Second order recurrence relations

Hello!

New here.

I'm stuck on a proof from a textbook called Discrete Mathematics by Epp.

Firstly, there is the recurrence relation , then the book states that “[s]uppose that for some number t, the sequence 1, t^{1}, t^{2}, t^{3},…,t^{n},… satisfies [ ]."

This means that .

Using n = 2, you end up with the quadratic , from which you can derive the values for t (the roots of the quadratic).

The book then states: "Now work backward. Suppose t is any number that satisfies [the quadratic]. Does the sequence 1,t^{1}, t^{2}, t^{3},…,t^{n},. satisfy [ ]?"

To answer this, Epp multiplies the quadratic by .

Here’s my issue: I don’t understand the point of the first part. Why not just start with the quadratic and multiply by ? This shows that the sequence …,t^{n}… satisfies (since is derived from the quadratic by multiplying by ) when t is equal to the roots of the quadratic. Why suppose that there is a sequence 1, t, t^2,... that satisfies the recurrence relation then work towards the quadratic formula? I don’t see what it demonstrates? Why not just start with the quadratic and show such a relation exists, and work from there?

Any help appreciated.

Re: Second order recurrence relations

Quote:

Originally Posted by

**hachataltoolimhakova** Hello! New here. I'm stuck on a proof from a textbook called Discrete Mathematics by Epp. Firstly, there is the recurrence relation , then the book states that “[s]uppose that for some number t, the sequence 1, t^{1}, t^{2}, t^{3},…,t^{n},… satisfies [ ]." This means that . Using n = 2, you end up with the quadratic , from which you can derive the values for t (the roots of the quadratic). The book then states: "Now work backward. Suppose t is any number that satisfies [the quadratic]. Does the sequence 1,t^{1}, t^{2}, t^{3},…,t^{n},. satisfy [ ]?" To answer this, Epp multiplies the quadratic by . Here’s my issue: I don’t understand the point of the first part. Why not just start with the quadratic and multiply by ? This shows that the sequence …,t^{n}… satisfies (since is derived from the quadratic by multiplying by ) when t is equal to the roots of the quadratic. Why suppose that there is a sequence 1, t, t^2,... that satisfies the recurrence relation then work towards the quadratic formula? I don’t see what it demonstrates? Why not just start with the quadratic and show such a relation exists, and work from there? Any help appreciated.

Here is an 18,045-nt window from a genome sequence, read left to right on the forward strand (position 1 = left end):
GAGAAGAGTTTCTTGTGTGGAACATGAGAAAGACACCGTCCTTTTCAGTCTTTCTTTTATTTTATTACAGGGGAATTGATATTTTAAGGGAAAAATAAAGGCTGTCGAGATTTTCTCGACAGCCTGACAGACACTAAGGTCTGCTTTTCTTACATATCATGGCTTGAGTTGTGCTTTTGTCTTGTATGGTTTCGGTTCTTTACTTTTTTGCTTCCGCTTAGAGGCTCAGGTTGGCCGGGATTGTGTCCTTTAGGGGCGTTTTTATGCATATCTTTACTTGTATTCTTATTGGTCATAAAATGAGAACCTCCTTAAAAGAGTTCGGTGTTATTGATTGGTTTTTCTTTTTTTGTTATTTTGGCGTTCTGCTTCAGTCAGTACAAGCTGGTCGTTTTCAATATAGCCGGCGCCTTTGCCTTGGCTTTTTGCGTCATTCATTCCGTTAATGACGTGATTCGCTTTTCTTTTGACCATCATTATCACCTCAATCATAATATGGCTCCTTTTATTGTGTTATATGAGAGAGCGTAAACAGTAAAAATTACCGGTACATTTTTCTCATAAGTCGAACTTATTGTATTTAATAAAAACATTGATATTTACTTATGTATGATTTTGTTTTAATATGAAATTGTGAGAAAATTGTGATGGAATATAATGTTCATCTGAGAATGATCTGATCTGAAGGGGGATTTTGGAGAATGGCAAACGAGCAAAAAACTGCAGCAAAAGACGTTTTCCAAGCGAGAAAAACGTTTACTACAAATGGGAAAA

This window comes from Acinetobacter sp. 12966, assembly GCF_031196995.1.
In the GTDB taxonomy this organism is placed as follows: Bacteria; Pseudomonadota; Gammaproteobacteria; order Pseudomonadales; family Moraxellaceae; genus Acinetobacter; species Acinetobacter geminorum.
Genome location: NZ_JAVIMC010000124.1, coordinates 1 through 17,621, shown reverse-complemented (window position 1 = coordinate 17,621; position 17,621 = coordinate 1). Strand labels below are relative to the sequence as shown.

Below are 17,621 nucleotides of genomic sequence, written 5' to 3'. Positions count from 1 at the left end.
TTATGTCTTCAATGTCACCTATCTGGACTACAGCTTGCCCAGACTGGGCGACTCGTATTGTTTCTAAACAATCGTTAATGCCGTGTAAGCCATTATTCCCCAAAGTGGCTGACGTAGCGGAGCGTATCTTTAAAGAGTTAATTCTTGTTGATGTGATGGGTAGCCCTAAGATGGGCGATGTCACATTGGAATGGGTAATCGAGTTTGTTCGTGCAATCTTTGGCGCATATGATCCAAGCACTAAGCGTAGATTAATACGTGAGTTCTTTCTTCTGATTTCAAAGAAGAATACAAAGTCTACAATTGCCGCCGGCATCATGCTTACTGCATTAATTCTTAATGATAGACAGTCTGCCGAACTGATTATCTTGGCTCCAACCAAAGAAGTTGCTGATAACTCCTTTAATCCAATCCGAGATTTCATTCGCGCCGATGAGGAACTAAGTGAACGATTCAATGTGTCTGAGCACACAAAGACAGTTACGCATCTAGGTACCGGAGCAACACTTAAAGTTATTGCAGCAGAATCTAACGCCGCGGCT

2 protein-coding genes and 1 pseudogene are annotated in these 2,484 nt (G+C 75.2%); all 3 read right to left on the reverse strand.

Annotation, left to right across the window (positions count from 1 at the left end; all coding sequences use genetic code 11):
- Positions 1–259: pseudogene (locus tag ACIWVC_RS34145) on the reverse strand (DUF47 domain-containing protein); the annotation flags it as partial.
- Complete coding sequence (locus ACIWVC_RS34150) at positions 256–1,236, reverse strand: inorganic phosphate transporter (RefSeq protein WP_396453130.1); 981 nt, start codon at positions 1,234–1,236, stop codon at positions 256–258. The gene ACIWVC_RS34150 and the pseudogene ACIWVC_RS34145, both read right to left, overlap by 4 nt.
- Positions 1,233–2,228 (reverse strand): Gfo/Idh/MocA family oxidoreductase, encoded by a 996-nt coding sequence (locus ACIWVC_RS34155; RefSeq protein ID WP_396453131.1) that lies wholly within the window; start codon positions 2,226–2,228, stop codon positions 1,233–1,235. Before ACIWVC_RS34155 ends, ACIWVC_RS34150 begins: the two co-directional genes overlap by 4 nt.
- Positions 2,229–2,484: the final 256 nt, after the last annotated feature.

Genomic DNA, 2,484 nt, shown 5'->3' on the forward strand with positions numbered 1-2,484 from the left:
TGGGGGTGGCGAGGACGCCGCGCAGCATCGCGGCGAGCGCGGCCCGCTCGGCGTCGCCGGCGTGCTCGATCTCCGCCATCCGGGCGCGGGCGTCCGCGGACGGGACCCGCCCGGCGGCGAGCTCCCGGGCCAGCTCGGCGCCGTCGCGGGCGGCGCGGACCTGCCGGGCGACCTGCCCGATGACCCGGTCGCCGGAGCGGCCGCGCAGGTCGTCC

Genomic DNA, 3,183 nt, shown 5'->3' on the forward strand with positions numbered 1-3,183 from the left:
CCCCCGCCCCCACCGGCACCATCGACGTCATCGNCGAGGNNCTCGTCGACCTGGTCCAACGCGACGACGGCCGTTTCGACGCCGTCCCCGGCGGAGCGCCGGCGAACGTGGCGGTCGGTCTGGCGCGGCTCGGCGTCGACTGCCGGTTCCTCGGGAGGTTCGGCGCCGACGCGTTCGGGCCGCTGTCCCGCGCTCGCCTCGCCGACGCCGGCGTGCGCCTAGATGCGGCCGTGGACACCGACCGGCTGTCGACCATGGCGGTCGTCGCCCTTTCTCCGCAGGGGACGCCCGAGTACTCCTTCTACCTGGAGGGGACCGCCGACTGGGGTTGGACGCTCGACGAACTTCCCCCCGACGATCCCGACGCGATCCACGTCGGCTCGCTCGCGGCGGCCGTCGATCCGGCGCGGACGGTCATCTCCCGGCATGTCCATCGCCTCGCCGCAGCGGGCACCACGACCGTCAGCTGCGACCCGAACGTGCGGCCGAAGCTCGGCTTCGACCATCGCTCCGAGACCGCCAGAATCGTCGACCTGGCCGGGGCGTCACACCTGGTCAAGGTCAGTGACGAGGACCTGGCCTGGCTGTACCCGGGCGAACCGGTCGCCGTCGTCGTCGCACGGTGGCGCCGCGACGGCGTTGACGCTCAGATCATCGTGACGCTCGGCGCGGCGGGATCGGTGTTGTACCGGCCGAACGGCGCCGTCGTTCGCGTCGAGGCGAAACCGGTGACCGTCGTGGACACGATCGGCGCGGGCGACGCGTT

The point is it demonstrates where the characteristic equation comes from. Seeing this you should be able to use the same technique to find the characteristic equation in other situations.

Also many people do not like it if a book or teacher pulls things out of the air and then demonstrates that they solve the problem at hand.

CB

Re: Second order recurrence relations

Thanks for the response CB.

Couldn't you make the same argument about the first part? It says "suppose" that a sequence 1, t, t^{2},... satisfies the recurrence relation. But why? Why should I "suppose" such a sequence satisfies the recurrence relation? This is only demonstrated, from my understanding, after the quadratic has been multiplied by t^{n-2}. I do not know why I should make the supposition that the sequence satisfies the recurrence relation, where did it come from? I can at least see, a posteriori, that multiplying the quadratic by t^{n-2} yield the recurrence relation; and you can therefore, having established this, see that the values of t are the roots of the quadratic. It just seems that to arrive at the conclusion would be more likely by starting with the quadratic and observing that multiplying it by t^{n-2} yields a recurrence relation of the form at^n-1 = bt^n-2 = t^n.

Thanks again CB.

Re: Second order recurrence relations

Quote:

Originally Posted by

**hachataltoolimhakova** Thanks for the response CB.

Couldn't you make the same argument about the first part? It says "suppose" that a sequence 1, t, t^{2},... satisfies the recurrence relation. But why? Why should I "suppose" such a sequence satisfies the recurrence relation?

One reason for supposing this is by observation of numerical and other experiments, and another is by analogy from the equivalent differential equations.

The secret that you may never discover in a maths course is that maths uses a lot of experiments (and analogy) to give clues about what direction to pursue in discovering results.

Conjectures are often the left over experimental/analogical results that no one has yet been able to prove or disprove.

CB

Re: Second order recurrence relations